There’s something alluring about reference books for writers. You know the ones, lining the shelves at your favorite local bookstore. They beckon, encouraging us to come closer, to flip through their pages to discover their secrets. They promise to teach us everything we need to know about creating compelling characters, powerful plots and revealing dialogue. They offer to give us a glimpse into the writing life as experienced by those who have earned some modicum of success. These guides are filled with information, tips, anecdotes and motivation. They are filled with promise.
They get me every time.
I’ve always been a bit of a research geek. When I want to learn something new, I tend to go all in, diving into the topic quickly and deeply. Some would claim this fascination serves as a distraction, a way to procrastinate from the hard work of putting words to paper. I’ve read many blog posts cautioning us to abstain from the allure of the writer’s reference book. You must practice the craft, not read about it. “These books are yet another way to put off the actual work. Research isn’t writing.” And I agree with this sentiment.
To a point.
I believe that any activity that lures us away from honing our skills falls in this category. My weakness is weeding out closets. When I’m stuck–or afraid to tackle a project–I tackle a drawer instead. I’m a master at this method of delay. If I’m engaged in de-cluttering the closet, it’s probably because my mind is too cluttered to move my story forward.
It is the writing reference guide that actually draws me back to the page. These books become the bridge that helps me return to the work at hand.
My current favorite is Alexandra Sokoloff’s Screenwriting Tricks for Authors. I keep Anne Lamott’s Bird by Bird, Stephen King’s On Writing and Stephen Pressfield’s War on Art on my desk, close enough to guide me through a tough stretch of writing. They keep me pushing forward when dealing with the messy middle of my manuscript. I confess to sometimes spending too much time searching for that perfect formula when I should be discovering the path through my own practice. Still, I rationalize this habit as one that encourages me to come back to the work rather than giving up on it entirely. And isn’t that what these books really offer? The hope, the gentle push to continue our efforts. And if they serve as a crutch now and again, well, that’s okay.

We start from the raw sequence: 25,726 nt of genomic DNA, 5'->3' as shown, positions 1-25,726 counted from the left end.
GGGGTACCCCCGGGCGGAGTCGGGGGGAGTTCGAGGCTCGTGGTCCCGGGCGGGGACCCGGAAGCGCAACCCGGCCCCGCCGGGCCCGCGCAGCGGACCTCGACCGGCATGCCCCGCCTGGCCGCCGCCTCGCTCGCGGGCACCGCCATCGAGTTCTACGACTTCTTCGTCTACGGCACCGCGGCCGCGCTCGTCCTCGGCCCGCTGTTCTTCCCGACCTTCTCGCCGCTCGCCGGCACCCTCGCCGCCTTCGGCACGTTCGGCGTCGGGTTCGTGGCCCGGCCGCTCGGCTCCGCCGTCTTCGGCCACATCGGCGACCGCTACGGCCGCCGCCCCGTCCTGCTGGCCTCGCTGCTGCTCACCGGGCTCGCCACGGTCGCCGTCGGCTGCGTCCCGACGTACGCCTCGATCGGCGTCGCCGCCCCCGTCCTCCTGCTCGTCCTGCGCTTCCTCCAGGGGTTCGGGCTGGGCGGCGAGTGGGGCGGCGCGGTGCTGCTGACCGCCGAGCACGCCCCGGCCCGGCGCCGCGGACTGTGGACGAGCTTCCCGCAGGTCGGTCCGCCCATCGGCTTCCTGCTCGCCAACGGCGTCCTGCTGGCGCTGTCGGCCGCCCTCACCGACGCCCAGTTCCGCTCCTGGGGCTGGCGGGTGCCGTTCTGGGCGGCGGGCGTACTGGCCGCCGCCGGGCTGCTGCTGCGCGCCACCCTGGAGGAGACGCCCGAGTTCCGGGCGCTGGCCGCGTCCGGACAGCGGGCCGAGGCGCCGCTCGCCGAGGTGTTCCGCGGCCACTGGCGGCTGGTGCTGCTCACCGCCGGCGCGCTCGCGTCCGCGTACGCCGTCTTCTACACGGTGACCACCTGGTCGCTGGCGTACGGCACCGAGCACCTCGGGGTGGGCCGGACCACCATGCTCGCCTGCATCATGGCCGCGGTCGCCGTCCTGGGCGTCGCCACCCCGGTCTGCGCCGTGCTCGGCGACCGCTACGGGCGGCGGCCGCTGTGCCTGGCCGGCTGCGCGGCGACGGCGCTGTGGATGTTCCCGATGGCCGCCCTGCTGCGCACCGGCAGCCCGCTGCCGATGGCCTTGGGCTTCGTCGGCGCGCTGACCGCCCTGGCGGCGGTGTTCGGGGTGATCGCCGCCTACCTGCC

I just call it research.
What are your experiences? Which writer’s guides are your favorites, and do they help or hinder your daily word count?
4 thoughts on “Procrastination and the Perfect Writer’s Guide”
Good, thoughtful post about research and writing. Must read Alexandra Sokoloff!
Reblogged this on Crime Ladies and commented:
Writing tips from Laura Oles at Austin Mystery Writers
My household techniques are blessing the sink and doing laundry. I love books about writing, too. Like you, I find hope and a gentle push back to work. Have you read Elizabeth Berg’s Escaping into the Open?
Reblogged this on To write is to write is to write and commented:
Does reading about writing distract from putting pen to paper? Maybe. Maybe not. Laura Oles explains.